A blast of Arctic air is sweeping across New England on Friday night, thanks to a major storm that will miss us.
Some of the rain in Cape Cod and the islands on Friday morning was the result of an intense cyclonic storm that was moving toward our east to sea. If the storm had drawn closer, we would be watching a blockbuster nor’easter. But the storm will affect New England in a way, and that is to bring very cold air behind it.
The temperature will start dropping from tonight onwards as the winds will increase and the temperature of the chilly winds will drop below zero. Saturday is going to be very cold, one of the coldest days you can get in this part of New England. It’s semantic whether or not it’s possible to be a few degrees cooler, but the bottom line is that very few people will spend any time outside on a Saturday. Check out chill readings of air below zero all day and the actual temperatures struggling to reach mid-teens in the afternoon.
As the storm moves toward eastern Canada, winds will calm and temperatures will resume Sunday after a very cold Saturday night. Light winds will make it more bearable in the afternoon.
We’ve known for days that the storm was going to hit on Monday. I am writing about how the track of this storm will determine the type of precipitation and now that we are closer to the event it is looking more like a rain storm rather than snow. We’ve all heard of the term nor’easter for those stormtroopers that live off the beach. In winter they often bring strong north-easterly winds, heavy snow or heavy rain. Monday’s storm takes a different track, a hot one.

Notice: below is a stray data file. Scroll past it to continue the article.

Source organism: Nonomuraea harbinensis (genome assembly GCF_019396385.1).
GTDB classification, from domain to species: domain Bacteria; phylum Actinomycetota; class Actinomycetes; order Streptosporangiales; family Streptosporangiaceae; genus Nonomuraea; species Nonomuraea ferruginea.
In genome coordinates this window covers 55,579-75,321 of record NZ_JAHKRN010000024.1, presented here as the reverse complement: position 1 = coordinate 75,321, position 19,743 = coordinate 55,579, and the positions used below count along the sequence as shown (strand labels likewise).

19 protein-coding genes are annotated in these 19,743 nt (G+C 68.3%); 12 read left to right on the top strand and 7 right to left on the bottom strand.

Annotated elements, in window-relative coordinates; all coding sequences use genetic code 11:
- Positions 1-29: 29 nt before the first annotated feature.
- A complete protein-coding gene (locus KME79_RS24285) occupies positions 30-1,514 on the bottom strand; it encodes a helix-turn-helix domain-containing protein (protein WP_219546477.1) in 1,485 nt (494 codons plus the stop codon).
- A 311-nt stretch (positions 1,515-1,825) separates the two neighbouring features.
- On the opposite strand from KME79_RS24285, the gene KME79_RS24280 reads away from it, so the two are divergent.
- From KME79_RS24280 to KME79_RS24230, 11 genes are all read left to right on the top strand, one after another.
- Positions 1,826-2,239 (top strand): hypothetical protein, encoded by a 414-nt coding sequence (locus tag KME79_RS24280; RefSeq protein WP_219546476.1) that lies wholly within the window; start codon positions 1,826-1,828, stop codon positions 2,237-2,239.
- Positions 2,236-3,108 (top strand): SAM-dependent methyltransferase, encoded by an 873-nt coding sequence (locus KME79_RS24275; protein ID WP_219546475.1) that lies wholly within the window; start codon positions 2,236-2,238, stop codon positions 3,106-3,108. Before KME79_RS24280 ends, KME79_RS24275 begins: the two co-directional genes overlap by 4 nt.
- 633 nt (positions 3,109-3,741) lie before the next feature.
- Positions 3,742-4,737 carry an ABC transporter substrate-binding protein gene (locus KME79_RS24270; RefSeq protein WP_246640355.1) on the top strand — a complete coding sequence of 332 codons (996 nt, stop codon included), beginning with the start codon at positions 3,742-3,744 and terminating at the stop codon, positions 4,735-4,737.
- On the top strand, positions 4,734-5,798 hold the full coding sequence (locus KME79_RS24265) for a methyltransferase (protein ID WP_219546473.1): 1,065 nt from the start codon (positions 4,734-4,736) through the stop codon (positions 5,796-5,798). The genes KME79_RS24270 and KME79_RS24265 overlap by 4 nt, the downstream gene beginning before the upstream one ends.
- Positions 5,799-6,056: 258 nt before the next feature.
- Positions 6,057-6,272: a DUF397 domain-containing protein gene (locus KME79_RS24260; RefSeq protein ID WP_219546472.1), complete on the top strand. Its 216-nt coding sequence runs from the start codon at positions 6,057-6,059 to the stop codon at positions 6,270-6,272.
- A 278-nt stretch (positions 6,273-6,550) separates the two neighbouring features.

There will be light snowfall or mixed rainfall on Monday morning, which will turn into rain including inland areas. When a storm moves inland, we call it southeast because southeasterly winds bring warm moist air from the Atlantic.
As a kid, I remember one southeast wiping out an entire snow pack in 24 hours, which we call the January thaw. I’ve seen temperatures go down to minus in the 40s and unless we see that range from Sunday to Monday, it’s going to be close.
As the low pressure moves west of us, sea air will fill the coastal plain and move far inland. This will turn any snow into rain, which will end with cooler conditions during the late morning hours. It may go as far west as the Interstate-495 belt in the 40s, but it’s definitely going to go above freezing.
Temperatures above 40 degrees may be normal by Monday afternoon.
The storm will dissipate in northern Maine on Monday evening, ending the rain and blowing cold air back into New England. During a storm, it will become quite windy and it would not surprise me if we see some power outages, especially along the coast with a strong current coming from the sea. Sometimes strong winds in the upper levels of the atmosphere get stuck just above the ground and do not meet at the surface. More data in the coming days should give us a better picture of how bad the air could be on Monday.
The weather will clear on Tuesday with cooler weather, but more arctic wind is possible next weekend as the pattern remains quite chilly in the east.